In spite of growing calls for monetary stimulus in the form of interest rate cuts and lowered bank reserve ratio requirements, Chinese policymakers are standing firm in their opposition to any such move to prop up the languishing manufacturing and industrial sectors. Manufacturing figures released overnight underlined this point as both the official and Caixin purchasing managers’ indices remained firmly in contractionary territory. Aside from adding more debt to an already burdened system that has experienced a staggering increase in outstanding credit, policymakers are left with few options to restore higher levels of growth to the economy. At present, the most obvious policy adjustment is further devaluation of the Yuan in an effort to keep exports competitive amid an ongoing rally in the US dollar and shrinking export economy. To date, this mechanism has been very effective in offsetting the strength in the US dollar which is problematic considering the existing peg. However, the devaluation is not without great risks as evidenced by the pace of capital outflows experienced by China in 2015.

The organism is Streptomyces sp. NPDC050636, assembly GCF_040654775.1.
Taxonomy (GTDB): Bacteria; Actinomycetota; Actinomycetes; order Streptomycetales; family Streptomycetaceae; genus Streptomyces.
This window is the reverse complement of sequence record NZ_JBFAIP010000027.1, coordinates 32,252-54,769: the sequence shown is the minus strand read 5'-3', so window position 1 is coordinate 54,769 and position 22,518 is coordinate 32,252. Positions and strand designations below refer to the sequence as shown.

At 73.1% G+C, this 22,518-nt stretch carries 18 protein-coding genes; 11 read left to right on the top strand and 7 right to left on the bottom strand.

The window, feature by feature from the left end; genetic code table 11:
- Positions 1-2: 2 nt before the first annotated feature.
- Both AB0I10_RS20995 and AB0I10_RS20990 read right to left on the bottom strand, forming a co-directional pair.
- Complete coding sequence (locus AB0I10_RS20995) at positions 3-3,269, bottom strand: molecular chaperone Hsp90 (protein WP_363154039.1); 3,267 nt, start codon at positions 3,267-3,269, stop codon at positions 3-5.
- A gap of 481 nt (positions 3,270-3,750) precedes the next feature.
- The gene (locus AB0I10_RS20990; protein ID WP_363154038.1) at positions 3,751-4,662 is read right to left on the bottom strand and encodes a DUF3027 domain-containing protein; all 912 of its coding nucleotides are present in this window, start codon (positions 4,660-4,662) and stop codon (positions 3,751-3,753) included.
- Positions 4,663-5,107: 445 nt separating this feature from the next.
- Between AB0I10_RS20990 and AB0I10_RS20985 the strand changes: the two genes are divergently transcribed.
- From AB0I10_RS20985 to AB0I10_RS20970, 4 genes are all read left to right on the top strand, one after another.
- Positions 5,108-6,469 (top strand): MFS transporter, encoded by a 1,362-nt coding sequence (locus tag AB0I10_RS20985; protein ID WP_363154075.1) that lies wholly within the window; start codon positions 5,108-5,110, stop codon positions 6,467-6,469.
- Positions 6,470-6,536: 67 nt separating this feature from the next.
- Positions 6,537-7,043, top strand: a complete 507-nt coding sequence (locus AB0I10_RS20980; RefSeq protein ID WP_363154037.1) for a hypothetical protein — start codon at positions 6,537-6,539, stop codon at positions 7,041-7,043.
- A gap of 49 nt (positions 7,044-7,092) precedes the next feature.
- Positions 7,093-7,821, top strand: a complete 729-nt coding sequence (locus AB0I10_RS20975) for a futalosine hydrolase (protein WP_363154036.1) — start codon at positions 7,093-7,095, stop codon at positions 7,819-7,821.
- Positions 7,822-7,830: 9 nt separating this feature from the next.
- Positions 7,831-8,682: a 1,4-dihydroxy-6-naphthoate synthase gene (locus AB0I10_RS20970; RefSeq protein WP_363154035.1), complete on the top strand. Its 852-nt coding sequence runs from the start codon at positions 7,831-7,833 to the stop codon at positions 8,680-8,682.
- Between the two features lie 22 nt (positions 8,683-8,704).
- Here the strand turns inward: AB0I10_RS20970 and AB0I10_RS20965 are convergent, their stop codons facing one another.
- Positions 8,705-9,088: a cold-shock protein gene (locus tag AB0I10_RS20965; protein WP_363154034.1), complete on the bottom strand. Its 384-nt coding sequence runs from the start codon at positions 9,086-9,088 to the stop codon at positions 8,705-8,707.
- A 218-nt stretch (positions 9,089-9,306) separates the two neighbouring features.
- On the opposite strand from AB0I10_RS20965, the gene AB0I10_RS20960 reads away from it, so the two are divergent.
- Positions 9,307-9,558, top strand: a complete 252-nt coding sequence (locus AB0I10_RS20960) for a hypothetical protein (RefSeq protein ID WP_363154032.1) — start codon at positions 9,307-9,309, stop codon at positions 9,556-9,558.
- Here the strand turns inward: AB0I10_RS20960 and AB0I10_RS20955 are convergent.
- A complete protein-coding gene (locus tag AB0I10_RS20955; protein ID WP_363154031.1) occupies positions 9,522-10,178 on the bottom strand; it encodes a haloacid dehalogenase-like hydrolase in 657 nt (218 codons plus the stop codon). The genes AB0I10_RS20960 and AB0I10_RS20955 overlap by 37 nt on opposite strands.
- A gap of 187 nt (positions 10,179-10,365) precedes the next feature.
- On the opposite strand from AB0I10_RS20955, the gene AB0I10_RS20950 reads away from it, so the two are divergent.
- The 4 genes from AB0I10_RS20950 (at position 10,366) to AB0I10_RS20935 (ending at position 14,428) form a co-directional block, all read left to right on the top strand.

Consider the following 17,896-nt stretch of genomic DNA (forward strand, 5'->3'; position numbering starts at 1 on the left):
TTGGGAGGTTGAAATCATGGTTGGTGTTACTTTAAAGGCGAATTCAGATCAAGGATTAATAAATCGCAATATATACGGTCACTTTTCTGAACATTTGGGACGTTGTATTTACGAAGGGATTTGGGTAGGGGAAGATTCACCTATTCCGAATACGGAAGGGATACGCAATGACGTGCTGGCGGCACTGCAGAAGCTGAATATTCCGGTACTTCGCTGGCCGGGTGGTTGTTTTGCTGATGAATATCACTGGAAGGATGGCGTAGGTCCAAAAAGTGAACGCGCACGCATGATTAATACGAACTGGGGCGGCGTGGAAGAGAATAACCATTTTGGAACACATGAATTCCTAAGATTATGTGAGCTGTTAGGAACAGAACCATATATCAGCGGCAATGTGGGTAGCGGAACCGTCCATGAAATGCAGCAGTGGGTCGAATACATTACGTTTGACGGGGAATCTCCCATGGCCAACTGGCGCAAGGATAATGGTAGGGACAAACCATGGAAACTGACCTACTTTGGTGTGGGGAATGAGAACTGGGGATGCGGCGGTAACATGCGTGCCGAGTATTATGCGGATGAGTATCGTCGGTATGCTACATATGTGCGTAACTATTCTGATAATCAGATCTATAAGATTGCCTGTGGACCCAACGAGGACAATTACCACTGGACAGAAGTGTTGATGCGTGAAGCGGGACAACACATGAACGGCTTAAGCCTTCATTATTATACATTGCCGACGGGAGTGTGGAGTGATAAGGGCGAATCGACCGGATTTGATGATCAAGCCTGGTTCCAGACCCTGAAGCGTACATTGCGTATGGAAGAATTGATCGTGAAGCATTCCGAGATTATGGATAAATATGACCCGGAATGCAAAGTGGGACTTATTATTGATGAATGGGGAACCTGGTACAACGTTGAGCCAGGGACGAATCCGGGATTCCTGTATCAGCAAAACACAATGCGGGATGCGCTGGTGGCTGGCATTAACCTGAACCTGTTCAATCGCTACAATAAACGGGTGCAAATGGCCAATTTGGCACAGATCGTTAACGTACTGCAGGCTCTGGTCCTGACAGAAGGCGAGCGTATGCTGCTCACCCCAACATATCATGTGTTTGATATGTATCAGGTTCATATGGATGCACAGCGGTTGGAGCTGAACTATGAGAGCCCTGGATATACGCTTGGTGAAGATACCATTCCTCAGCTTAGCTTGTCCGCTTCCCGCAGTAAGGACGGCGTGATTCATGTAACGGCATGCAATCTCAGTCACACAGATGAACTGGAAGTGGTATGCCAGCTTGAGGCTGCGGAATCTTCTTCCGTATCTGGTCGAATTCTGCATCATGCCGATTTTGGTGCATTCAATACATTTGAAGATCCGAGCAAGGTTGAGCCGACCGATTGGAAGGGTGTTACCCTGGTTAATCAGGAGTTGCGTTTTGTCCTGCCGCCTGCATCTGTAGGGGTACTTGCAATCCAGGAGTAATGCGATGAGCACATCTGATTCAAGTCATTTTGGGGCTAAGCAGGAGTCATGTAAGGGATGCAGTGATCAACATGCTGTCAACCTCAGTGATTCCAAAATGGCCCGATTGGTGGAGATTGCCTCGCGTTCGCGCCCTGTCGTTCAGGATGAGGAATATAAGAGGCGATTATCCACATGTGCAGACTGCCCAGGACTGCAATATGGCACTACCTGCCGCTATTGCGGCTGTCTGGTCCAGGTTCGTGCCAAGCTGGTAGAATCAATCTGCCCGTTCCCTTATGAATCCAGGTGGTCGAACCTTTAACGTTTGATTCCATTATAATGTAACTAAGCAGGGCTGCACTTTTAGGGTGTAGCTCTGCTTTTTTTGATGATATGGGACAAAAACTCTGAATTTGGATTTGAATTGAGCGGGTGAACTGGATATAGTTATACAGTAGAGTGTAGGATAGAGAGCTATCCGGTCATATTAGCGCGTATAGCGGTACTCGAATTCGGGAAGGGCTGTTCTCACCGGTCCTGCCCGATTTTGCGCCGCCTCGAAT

According to the Institute of International Finance, nearly $676 billion in capital fled from Chinese borders as speculation of further devaluation led holders of the Yuan to sell and shift into dollars while moving funds abroad. Although there is a limit to the amount of money Chinese nationals can move out of the country, there are numerous ways these restrictions or soft capital controls can be circumvented, adding to the pace of flight away from the currency. However, with devaluation largely viewed as the only way forward, Chinese policymakers have been keen to warn off traders and speculators betting on a further decline in the currency. With other measures failing to demonstrably reverse the persistent weakness in financial conditions and regular interventions unable to slow the cascade lower in local markets, the most effective way to influence change is the exchange rate mechanism. Expect sustained volatility in the USDCNH pair as a result, with the People’s Bank of China unlikely to give advance warning of another round of revaluation in the offshore Yuan.
China Manufacturing Outlook Remains Dim
Andamento del mercato - 01/02/2016